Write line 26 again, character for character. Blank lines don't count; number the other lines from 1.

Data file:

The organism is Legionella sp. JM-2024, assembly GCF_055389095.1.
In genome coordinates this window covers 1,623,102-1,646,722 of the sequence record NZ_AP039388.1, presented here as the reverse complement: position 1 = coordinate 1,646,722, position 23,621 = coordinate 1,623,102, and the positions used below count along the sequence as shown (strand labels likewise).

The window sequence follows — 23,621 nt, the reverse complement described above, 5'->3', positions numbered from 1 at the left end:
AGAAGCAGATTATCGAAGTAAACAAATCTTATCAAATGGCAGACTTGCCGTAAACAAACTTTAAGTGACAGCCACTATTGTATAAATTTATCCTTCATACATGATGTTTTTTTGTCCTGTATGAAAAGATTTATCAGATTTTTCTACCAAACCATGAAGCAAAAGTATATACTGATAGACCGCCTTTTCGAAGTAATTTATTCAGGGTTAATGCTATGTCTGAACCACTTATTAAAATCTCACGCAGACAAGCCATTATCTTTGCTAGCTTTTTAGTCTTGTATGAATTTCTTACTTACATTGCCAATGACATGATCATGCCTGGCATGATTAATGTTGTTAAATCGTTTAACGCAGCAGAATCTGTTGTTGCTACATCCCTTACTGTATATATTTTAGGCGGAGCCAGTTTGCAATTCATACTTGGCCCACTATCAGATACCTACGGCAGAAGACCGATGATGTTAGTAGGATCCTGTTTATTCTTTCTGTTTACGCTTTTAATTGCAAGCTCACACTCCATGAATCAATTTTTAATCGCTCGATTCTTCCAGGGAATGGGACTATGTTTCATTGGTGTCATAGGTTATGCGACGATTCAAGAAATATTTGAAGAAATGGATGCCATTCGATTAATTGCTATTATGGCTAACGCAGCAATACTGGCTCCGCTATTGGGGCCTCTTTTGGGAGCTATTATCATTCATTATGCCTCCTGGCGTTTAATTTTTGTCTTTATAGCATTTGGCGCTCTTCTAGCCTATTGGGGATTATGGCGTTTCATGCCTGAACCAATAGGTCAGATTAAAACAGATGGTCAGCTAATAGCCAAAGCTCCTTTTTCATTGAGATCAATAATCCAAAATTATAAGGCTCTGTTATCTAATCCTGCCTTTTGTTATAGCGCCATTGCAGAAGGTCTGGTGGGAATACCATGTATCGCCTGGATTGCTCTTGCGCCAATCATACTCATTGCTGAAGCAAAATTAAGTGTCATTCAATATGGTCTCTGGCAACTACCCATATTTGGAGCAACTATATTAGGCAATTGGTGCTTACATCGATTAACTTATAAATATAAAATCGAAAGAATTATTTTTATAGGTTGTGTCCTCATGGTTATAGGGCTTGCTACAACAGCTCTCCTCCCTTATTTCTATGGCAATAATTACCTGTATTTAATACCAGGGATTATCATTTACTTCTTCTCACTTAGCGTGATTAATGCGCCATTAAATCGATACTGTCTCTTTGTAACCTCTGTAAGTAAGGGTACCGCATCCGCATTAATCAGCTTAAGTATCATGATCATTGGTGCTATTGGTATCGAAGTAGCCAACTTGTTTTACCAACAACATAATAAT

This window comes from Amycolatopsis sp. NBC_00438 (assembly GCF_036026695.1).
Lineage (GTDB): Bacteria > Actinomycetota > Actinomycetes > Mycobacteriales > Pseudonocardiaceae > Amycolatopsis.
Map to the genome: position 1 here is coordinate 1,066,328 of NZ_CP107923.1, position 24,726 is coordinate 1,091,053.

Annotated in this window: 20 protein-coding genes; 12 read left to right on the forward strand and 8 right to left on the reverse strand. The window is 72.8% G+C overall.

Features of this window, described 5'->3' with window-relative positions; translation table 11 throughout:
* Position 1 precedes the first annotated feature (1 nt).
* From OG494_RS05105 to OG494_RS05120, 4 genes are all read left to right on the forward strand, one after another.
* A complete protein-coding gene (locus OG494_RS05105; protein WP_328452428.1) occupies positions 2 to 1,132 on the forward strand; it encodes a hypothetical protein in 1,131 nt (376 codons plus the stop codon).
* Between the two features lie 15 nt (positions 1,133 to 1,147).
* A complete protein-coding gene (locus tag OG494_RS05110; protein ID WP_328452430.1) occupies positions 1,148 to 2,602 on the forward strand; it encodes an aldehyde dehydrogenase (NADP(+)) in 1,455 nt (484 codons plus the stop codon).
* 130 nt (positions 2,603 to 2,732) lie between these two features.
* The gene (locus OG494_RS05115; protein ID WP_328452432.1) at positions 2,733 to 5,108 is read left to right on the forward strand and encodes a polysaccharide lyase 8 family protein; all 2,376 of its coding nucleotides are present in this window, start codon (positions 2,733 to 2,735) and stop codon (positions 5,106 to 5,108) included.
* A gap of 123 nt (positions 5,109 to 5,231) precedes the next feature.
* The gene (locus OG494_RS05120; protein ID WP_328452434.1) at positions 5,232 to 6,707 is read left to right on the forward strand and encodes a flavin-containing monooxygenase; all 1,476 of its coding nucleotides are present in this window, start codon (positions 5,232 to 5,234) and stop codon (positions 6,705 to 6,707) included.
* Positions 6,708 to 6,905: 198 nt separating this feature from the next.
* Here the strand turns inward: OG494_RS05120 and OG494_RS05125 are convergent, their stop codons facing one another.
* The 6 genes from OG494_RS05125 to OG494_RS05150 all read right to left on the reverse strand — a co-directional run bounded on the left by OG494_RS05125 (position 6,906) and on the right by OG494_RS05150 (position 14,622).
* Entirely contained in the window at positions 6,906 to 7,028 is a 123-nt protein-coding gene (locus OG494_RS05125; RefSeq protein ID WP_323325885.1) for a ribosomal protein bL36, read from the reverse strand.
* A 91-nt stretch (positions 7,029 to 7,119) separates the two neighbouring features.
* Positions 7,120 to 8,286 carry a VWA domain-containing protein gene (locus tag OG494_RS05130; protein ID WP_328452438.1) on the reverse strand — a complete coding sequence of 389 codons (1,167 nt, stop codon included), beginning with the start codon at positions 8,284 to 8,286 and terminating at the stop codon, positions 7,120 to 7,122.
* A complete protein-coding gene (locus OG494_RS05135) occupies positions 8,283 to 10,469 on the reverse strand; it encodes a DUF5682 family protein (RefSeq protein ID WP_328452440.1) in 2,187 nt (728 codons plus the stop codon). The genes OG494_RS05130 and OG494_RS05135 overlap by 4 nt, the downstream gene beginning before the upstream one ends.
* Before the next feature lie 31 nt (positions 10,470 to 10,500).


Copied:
* Before the next feature lie 31 nt (positions 10,470 to 10,500).